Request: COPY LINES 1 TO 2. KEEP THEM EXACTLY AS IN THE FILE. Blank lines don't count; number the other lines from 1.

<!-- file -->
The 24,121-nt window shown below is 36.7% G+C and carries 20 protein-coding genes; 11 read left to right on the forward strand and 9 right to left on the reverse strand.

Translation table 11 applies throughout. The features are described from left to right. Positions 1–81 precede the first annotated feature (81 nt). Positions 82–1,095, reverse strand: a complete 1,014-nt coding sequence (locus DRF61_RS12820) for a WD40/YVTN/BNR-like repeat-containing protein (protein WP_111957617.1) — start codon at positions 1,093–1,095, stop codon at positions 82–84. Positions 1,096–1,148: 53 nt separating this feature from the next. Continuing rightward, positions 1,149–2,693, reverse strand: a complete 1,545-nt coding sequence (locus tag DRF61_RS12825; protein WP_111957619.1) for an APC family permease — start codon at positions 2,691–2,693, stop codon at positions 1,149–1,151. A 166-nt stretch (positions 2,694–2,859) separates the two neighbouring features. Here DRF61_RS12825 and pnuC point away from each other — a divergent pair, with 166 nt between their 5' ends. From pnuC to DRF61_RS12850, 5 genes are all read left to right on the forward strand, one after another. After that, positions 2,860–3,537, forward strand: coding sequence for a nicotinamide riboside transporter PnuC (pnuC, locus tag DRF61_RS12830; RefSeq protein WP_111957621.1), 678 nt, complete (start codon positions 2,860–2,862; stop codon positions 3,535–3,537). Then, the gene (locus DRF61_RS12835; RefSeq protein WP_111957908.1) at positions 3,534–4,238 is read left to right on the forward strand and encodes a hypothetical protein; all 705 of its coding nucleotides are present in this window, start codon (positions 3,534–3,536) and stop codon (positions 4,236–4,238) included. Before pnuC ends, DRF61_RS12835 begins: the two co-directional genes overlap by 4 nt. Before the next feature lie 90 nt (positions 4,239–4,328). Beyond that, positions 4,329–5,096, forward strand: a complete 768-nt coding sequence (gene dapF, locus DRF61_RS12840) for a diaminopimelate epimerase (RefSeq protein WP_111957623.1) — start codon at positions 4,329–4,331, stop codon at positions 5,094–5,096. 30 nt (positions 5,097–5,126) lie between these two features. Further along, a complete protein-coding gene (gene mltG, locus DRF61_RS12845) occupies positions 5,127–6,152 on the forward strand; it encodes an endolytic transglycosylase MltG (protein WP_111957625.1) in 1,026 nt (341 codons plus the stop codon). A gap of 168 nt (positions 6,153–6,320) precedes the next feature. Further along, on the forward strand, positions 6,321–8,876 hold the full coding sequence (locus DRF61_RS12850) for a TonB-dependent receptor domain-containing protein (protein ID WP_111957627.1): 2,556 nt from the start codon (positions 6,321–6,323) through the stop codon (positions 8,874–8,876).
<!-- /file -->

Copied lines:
The 24,121-nt window shown below is 36.7% G+C and carries 20 protein-coding genes; 11 read left to right on the forward strand and 9 right to left on the reverse strand.

Translation table 11 applies throughout. The features are described from left to right. Positions 1–81 precede the first annotated feature (81 nt). Positions 82–1,095, reverse strand: a complete 1,014-nt coding sequence (locus DRF61_RS12820) for a WD40/YVTN/BNR-like repeat-containing protein (protein WP_111957617.1) — start codon at positions 1,093–1,095, stop codon at positions 82–84. Positions 1,096–1,148: 53 nt separating this feature from the next. Continuing rightward, positions 1,149–2,693, reverse strand: a complete 1,545-nt coding sequence (locus tag DRF61_RS12825; protein WP_111957619.1) for an APC family permease — start codon at positions 2,691–2,693, stop codon at positions 1,149–1,151. A 166-nt stretch (positions 2,694–2,859) separates the two neighbouring features. Here DRF61_RS12825 and pnuC point away from each other — a divergent pair, with 166 nt between their 5' ends. From pnuC to DRF61_RS12850, 5 genes are all read left to right on the forward strand, one after another. After that, positions 2,860–3,537, forward strand: coding sequence for a nicotinamide riboside transporter PnuC (pnuC, locus tag DRF61_RS12830; RefSeq protein WP_111957621.1), 678 nt, complete (start codon positions 2,860–2,862; stop codon positions 3,535–3,537). Then, the gene (locus DRF61_RS12835; RefSeq protein WP_111957908.1) at positions 3,534–4,238 is read left to right on the forward strand and encodes a hypothetical protein; all 705 of its coding nucleotides are present in this window, start codon (positions 3,534–3,536) and stop codon (positions 4,236–4,238) included. Before pnuC ends, DRF61_RS12835 begins: the two co-directional genes overlap by 4 nt. Before the next feature lie 90 nt (positions 4,239–4,328). Beyond that, positions 4,329–5,096, forward strand: a complete 768-nt coding sequence (gene dapF, locus DRF61_RS12840) for a diaminopimelate epimerase (RefSeq protein WP_111957623.1) — start codon at positions 4,329–4,331, stop codon at positions 5,094–5,096. 30 nt (positions 5,097–5,126) lie between these two features. Further along, a complete protein-coding gene (gene mltG, locus DRF61_RS12845) occupies positions 5,127–6,152 on the forward strand; it encodes an endolytic transglycosylase MltG (protein WP_111957625.1) in 1,026 nt (341 codons plus the stop codon). A gap of 168 nt (positions 6,153–6,320) precedes the next feature. Further along, on the forward strand, positions 6,321–8,876 hold the full coding sequence (locus DRF61_RS12850) for a TonB-dependent receptor domain-containing protein (protein ID WP_111957627.1): 2,556 nt from the start codon (positions 6,321–6,323) through the stop codon (positions 8,874–8,876).